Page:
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Posts Tagged ‘patent

Science Policy Around the Web – June 23, 2017

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By: Saurav Seshadri, PhD

Drug Policy

Trump’s New Policy to Tackle Sky-High Drug Prices Makes Sense — Sort Of

Tackling high prescription drug prices was a repeated promise of the Trump campaign. The Trump administration has now taken its first step towards fulfilling this pledge, outlined in a blog post by Food and Drug Administration (FDA) commissioner Scott Gottlieb. The agency will pursue a Drug Competition Action Plan, whose goal will be to eliminate obstacles to the development of cheap generic drugs – particularly those caused by loopholes in existing FDA policies, which are exploited by pharmaceutical companies to extend their patent exclusivity period and maximize profits. An example of such ‘gaming’ the system, cited in the post, is the practice of limiting access to branded products for comparative testing by generic developers. Ultimately, the FDA will work closely with the Federal Trade Commission (FTC) to address such issues, since directly regulating business practices is outside its mandate.

On its face, the FDA’s effort is a step in the right direction. Availability of generics reduces the cost of medications by over half within the first year, and according to a recent Congressional report, manufacturers state that ‘competition…is the primary driver of generic drug prices’. However, it ignores evidence that the real driver of increased drug spending is new, branded medicines, not overpriced generics. In fact, early indications are that Trump’s policies will favor the pharmaceutical companies that produce such medicines, by reducing regulations and apparently abandoning his promise to enable the government to negotiate drug pricing through Medicare. Overall, these actions signal a commitment to promoting free market mechanisms in the pharmaceutical industry; time will tell whether this approach will actually lead to more affordable drugs. (Julia Belluz, Vox)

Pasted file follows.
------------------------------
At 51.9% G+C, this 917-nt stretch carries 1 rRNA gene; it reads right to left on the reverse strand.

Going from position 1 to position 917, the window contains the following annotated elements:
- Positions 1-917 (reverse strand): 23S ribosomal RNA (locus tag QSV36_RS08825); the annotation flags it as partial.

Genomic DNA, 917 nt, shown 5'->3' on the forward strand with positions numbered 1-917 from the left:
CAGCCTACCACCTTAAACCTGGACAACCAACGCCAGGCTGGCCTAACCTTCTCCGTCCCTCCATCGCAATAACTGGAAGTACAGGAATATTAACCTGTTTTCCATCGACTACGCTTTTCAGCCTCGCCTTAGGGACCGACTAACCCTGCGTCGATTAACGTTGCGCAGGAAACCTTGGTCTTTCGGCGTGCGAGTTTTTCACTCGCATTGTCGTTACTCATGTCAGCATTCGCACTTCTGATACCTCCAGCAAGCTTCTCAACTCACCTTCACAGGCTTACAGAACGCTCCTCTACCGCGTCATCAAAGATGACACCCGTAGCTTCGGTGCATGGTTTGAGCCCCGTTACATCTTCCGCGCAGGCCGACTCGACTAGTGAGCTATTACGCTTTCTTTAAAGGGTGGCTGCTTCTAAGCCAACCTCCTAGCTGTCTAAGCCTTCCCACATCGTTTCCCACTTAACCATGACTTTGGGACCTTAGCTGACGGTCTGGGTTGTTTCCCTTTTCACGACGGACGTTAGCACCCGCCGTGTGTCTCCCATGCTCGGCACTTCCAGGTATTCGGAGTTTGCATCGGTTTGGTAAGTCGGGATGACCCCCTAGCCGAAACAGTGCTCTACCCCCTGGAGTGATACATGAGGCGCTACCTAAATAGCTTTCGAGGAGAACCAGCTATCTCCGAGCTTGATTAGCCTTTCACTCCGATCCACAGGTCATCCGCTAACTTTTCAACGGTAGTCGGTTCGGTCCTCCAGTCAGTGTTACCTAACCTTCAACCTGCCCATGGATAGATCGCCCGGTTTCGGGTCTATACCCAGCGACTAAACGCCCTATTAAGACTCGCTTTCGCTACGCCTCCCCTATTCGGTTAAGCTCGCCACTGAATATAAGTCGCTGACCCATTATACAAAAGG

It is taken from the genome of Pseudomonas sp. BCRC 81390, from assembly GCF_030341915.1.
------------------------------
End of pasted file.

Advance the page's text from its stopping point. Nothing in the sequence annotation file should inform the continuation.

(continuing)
Cancer

In a Major Shift, Cancer Drugs go ‘Tissue-Agnostic’

With the landmark approval of Keytruda in May, the Food and Drug Administration (FDA) appears to have ushered in a new era of cancer drug development.  So far, cancer treatment and drug evaluation have largely used the tumor’s tissue of origin as a starting point. Keytruda (an immune system enabling drug developed by Merck and approved for melanoma in 2014) marked the first departure from this approach, receiving priority approval to treat any solid tumor containing a mutation in the mismatch repair pathway, regardless of context. Recently released data suggests that another tissue-agnostic cancer therapy is on the way: larotrectinib (a cell growth inhibitor developed by Loxo Oncology) showed high efficacy for any tumor with a certain biomarker (TRK fusion). Several other such drugs, whose indications will be based on tumor genetics rather than location, are in the clinical pipeline.